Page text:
[Buried Treasure] What Ought to Be: On Untangling and Putting Fragments Back Together with Art

June 11, 2013

The treasure hunt begins on 6/12 over at The Altered Page, as participating art bloggers come together to share past posts we love & to collaborate as part of Seth Apter’s Buried Treasure Project. The concept is awesome: Seth will be posting a list of all our posts so we and others can discover lots of artsy online hidden treasure and creative goodness.

I’m re-posting one of my favorite blog posts, What Ought to Be: On Untangling and Putting Fragments Back Together with Art from the Creativity in Motion archives in 2010.  I selected this post because it symbolizes many core beliefs I have about art-making’s ability to create transformation out of moments full of uncertainty and vulnerability.

I also decided to create some updated fragments of me to add to the box…

Fragments of Me: Twentythirteen | What Ought to Be: Untangling and Putting Fragments Back Together w/ Art | creativity in motion
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What Ought to Be: On Untangling and Putting Fragments Back Together with Art | Originally posted on Creativity in Motion: 2/28/2010

Earlier in the week I was reading a post about what daily meditation can do for your creativity and wrote down these words that the author, Mark McGuinness highlighted: Focus, Patience, Calmness, Clarity, Insight, and Perspective with the intention to reflect on the state of my own mental clarity and what McGuinness described perfectly as “getting tangled up in thoughts”.

As the week went on, I lost track of this intention. What did follow was lots of tangling and static coming from many sources and by the end of the week, my mind felt like it was in tight knots unable to make sense of anything or what to do next.  Except for one thing: to make art.  When I am having a hard time understanding what’s happening around me or within, art-making usually helps me start to untangle everything and invite many of the qualities listed in McGuinness’ post.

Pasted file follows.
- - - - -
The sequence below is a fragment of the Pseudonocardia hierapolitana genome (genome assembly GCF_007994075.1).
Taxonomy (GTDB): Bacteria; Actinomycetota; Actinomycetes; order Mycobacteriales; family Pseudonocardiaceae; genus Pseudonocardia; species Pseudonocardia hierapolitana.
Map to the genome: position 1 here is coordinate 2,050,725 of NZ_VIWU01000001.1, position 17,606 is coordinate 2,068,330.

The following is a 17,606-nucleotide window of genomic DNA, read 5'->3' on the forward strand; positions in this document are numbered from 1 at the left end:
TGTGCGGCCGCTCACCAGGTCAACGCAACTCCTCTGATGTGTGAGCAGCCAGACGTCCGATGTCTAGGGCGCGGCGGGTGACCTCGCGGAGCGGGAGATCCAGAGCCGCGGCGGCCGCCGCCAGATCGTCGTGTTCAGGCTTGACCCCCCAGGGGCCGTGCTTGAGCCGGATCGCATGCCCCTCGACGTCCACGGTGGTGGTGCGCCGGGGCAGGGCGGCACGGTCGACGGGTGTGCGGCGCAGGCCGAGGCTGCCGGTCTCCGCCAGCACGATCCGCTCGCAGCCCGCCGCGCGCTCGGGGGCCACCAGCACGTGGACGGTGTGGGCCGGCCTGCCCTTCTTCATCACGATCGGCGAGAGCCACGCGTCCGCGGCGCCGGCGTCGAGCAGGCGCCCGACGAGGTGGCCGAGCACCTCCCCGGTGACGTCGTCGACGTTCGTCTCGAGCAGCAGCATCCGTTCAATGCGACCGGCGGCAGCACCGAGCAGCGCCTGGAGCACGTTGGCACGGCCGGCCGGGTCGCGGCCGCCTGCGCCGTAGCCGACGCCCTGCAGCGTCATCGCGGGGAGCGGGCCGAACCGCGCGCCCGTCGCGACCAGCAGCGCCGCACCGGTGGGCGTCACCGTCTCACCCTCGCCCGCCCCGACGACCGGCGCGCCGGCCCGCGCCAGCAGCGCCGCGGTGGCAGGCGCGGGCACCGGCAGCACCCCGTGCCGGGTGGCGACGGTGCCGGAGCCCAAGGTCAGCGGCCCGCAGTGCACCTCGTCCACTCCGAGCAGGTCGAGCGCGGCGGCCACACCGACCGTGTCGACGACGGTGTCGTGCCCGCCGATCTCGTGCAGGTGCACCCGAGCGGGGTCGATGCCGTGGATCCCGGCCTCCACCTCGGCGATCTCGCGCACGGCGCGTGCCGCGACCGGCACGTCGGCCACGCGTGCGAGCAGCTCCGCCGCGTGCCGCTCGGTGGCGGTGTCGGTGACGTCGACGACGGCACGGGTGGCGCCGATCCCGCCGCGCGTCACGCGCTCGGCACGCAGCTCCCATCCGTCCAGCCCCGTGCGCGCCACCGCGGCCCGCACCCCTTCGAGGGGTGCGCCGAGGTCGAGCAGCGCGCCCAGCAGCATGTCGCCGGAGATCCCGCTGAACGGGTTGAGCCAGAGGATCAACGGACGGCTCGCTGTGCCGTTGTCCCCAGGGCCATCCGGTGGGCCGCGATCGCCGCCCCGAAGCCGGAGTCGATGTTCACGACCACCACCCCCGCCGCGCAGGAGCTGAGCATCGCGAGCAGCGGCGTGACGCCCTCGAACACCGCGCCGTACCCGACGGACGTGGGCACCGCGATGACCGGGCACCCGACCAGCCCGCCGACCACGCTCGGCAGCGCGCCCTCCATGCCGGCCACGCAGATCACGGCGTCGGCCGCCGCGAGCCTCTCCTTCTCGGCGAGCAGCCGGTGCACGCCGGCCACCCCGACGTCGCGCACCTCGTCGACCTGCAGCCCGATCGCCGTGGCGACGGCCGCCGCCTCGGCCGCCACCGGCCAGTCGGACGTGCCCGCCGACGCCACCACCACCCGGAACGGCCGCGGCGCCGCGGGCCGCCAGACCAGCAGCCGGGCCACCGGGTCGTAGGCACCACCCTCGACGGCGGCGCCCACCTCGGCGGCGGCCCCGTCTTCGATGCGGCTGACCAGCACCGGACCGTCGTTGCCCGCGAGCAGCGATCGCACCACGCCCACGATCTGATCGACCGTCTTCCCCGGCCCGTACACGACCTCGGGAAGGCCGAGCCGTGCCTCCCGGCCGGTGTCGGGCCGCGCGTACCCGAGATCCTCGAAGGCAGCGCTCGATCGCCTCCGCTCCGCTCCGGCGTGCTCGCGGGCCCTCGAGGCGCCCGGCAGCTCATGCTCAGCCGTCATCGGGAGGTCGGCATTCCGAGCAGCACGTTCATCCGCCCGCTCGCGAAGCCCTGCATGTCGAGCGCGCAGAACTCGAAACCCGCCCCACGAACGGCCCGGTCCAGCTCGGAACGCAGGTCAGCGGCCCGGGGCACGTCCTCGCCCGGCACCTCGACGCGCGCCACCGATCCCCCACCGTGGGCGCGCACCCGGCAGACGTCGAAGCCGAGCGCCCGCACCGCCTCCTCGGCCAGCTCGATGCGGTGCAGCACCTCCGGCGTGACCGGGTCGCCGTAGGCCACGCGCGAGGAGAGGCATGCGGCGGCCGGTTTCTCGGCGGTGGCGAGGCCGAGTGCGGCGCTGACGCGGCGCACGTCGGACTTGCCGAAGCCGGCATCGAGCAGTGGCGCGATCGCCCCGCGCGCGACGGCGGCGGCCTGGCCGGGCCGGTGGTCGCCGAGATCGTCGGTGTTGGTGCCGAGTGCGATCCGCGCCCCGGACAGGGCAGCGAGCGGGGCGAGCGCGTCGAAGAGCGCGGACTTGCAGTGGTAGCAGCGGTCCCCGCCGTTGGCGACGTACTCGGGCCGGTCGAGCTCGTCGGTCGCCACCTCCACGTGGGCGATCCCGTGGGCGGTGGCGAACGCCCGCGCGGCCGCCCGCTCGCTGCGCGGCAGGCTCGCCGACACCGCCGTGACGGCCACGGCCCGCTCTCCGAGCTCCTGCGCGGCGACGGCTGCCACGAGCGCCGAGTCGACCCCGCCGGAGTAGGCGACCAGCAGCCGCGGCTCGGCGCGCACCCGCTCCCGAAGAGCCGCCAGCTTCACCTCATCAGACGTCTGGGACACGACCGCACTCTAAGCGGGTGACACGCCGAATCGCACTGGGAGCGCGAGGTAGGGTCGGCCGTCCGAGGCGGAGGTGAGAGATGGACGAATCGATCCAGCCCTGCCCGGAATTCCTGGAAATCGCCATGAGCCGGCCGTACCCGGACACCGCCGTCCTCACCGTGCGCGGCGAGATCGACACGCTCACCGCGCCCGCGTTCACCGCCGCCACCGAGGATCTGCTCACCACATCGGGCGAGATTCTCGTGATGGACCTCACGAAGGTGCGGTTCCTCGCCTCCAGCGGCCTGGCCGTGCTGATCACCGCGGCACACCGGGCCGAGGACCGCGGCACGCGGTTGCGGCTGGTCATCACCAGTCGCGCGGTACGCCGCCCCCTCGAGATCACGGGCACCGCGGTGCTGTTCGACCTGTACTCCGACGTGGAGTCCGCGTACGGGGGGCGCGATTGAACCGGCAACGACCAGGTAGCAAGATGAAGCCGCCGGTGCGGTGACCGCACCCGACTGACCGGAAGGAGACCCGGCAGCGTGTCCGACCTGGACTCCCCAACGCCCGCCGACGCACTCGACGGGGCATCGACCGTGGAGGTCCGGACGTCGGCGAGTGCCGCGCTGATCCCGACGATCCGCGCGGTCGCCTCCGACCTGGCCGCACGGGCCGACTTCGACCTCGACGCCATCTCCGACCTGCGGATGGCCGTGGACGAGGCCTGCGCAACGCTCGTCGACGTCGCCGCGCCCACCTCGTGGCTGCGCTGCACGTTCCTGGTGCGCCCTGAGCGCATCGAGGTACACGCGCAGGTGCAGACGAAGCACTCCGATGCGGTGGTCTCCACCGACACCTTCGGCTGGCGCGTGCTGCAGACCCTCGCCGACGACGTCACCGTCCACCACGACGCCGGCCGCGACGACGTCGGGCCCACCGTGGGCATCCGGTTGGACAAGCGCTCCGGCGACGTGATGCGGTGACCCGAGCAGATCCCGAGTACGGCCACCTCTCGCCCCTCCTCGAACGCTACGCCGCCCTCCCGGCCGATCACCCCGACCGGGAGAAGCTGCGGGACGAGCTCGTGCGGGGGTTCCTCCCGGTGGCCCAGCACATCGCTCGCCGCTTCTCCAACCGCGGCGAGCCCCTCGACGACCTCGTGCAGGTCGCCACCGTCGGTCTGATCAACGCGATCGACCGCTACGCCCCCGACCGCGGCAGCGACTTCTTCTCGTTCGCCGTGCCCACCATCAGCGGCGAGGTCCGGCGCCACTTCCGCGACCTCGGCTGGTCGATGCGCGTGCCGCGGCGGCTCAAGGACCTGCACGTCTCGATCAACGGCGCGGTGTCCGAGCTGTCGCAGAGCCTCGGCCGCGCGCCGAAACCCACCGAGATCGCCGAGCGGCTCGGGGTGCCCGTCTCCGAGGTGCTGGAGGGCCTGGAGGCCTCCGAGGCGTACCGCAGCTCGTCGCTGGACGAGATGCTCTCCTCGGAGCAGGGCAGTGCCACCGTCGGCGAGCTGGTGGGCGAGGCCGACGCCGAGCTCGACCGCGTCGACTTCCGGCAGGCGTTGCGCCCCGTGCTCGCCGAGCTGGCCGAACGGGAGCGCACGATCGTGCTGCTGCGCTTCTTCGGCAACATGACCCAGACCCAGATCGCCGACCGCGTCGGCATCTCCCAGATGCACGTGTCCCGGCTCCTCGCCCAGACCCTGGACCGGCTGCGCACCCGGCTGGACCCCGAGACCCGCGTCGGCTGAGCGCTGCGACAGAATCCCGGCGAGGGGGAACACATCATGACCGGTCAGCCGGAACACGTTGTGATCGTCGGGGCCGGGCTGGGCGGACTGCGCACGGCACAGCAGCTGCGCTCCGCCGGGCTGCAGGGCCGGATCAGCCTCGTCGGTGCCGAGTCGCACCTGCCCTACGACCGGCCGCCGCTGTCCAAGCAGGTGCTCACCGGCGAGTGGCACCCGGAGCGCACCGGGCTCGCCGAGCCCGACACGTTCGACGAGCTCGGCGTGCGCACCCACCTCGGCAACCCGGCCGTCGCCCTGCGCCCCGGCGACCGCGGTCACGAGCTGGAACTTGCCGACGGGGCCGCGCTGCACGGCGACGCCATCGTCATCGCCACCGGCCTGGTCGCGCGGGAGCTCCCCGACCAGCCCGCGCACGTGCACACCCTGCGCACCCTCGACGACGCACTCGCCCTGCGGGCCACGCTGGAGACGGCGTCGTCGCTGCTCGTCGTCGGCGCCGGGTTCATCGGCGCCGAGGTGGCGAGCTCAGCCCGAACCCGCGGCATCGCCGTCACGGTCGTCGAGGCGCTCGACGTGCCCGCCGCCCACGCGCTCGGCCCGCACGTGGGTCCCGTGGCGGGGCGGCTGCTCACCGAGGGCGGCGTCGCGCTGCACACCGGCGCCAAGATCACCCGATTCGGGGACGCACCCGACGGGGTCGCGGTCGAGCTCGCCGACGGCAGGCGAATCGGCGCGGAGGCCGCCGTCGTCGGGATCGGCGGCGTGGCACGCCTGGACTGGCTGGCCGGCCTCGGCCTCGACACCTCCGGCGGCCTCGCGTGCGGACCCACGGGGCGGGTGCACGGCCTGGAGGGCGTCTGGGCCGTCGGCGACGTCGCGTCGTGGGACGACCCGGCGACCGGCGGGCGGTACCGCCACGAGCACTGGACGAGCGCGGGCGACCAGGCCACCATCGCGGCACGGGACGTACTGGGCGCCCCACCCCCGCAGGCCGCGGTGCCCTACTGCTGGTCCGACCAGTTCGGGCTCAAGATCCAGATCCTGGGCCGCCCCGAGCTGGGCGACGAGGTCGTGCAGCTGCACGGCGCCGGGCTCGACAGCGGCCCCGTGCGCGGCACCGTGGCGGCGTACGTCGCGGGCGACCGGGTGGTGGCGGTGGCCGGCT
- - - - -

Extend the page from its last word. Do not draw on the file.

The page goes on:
This past week in particular, I was really thinking about themes related to shattering, fragmenting and scatteredness… feeling this within and wanting to do something constructive and meditative to make these pieces more containable and start to put them back together for my sanity and my ability to keep moving forward with fresh eyes, a clearer head, and creative mind.

I used several square and rectangle plastic “Fragments”  from Tim Holtz’s idea-ology and adhered the words I wrote down from McGuinness’ list and others important to my untangling process.   Holtz’s “Fragments” are small clear tiles that can be embellished by adhering patterned paper to, inking, or gluing on printed paper for creating “a concept or thought developed by the mind of what is desireable or ought to be“.

I also collaged a box to hold and contain these fragments of “what ought to be”.

Developing and containing these fragments through this process reminded me (again) of my core intentions, purpose, and helped “untangle” most of the “thought knots”, as well as put back and contain all the little pieces of me that were scattered everywhere and ought to be paid attention to for continued creativity, energy, and collaboration.

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5 Responses to “[Buried Treasure] What Ought to Be: On Untangling and Putting Fragments Back Together with Art”

  1. Ellie Says:

    Love what you did here, stunning!

  2. Ginny Says:

    Great visual for staying focused! Beautiful.


  3. Visual definition and nurturing. Love it! Happy to visit your Blog. Lovely work…meaningful too.

  4. Donna Says:

    I love what you did here with the words on the fragments. Your box is beautiful!


  5. Gretchen, I just stopped by from Seth’s Buried Treasure project and love the inspiration and tranquil feeling that spills out from your project and what you have written. I think it would be nice if all of us could hold on to this feeling, remember and reflect on positive things like this and I have come away more enriched for having visited you. I also enjoyed visiting the rest of your blog, you have lots of wonderful things here and I have become a follower of your blog through Bloglovin’.
    🙂 Chris / CS Designs


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